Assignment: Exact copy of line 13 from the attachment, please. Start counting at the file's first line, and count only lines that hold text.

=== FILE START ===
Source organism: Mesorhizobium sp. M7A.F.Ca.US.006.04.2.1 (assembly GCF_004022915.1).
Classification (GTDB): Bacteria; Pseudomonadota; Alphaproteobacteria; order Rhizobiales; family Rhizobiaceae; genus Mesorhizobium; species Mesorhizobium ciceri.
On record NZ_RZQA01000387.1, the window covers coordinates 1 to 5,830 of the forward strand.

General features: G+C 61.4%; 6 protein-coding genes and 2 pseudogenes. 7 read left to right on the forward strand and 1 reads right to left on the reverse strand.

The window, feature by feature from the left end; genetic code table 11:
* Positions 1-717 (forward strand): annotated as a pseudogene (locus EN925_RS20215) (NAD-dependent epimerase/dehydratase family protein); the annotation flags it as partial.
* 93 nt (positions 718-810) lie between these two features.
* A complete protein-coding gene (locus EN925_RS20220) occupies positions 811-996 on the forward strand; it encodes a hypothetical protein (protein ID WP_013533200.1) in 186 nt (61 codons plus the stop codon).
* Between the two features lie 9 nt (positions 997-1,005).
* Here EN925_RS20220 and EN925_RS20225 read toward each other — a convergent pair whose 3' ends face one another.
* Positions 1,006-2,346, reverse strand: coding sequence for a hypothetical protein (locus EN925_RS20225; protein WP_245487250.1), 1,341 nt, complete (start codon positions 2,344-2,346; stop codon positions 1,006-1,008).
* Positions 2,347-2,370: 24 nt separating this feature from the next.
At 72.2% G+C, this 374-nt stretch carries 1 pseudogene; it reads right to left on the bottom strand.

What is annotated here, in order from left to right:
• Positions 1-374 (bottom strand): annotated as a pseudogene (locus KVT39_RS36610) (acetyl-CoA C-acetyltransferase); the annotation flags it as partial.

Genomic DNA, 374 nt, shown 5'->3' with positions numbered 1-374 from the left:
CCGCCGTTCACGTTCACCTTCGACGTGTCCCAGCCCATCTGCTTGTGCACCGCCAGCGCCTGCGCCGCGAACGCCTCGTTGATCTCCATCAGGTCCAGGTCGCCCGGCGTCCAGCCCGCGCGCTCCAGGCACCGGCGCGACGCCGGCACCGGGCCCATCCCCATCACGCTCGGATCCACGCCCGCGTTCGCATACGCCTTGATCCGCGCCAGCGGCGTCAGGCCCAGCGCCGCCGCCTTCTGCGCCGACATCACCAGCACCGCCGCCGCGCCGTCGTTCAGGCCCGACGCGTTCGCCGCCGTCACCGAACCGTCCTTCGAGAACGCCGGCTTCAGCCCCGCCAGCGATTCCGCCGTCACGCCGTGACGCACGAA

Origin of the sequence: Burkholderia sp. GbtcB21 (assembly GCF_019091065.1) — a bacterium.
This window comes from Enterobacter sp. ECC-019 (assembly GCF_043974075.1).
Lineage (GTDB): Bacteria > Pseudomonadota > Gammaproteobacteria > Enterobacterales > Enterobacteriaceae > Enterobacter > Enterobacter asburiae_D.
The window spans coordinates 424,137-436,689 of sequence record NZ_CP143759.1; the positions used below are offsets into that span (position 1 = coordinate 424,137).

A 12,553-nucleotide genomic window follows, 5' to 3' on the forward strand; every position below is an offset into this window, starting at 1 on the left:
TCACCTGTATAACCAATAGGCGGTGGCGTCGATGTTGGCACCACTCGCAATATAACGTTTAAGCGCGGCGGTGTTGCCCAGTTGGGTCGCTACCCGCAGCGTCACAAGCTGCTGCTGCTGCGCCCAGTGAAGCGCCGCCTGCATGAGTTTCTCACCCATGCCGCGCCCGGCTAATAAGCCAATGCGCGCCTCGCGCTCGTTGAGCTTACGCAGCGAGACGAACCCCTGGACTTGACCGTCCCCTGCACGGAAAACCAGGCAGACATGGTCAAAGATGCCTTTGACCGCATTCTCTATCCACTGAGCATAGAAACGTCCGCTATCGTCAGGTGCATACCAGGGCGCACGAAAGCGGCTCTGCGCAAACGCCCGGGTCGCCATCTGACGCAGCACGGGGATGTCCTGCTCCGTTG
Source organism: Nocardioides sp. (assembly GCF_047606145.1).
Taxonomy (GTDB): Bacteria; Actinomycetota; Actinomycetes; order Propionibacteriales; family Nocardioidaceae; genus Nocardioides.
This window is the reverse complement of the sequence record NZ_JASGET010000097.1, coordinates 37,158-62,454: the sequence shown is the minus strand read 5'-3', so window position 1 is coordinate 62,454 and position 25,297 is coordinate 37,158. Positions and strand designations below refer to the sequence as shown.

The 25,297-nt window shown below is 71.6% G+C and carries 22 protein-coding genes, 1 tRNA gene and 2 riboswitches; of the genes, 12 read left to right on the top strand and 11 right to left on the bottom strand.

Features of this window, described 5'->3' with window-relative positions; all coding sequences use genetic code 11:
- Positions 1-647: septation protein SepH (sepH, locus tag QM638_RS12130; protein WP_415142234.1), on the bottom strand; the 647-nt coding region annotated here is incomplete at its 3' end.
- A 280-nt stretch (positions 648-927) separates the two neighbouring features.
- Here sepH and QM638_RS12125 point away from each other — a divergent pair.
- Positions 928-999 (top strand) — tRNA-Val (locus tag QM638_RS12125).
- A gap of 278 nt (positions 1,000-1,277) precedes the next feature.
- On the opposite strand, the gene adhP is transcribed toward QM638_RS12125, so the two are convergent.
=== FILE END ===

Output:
At 72.2% G+C, this 374-nt stretch carries 1 pseudogene; it reads right to left on the bottom strand.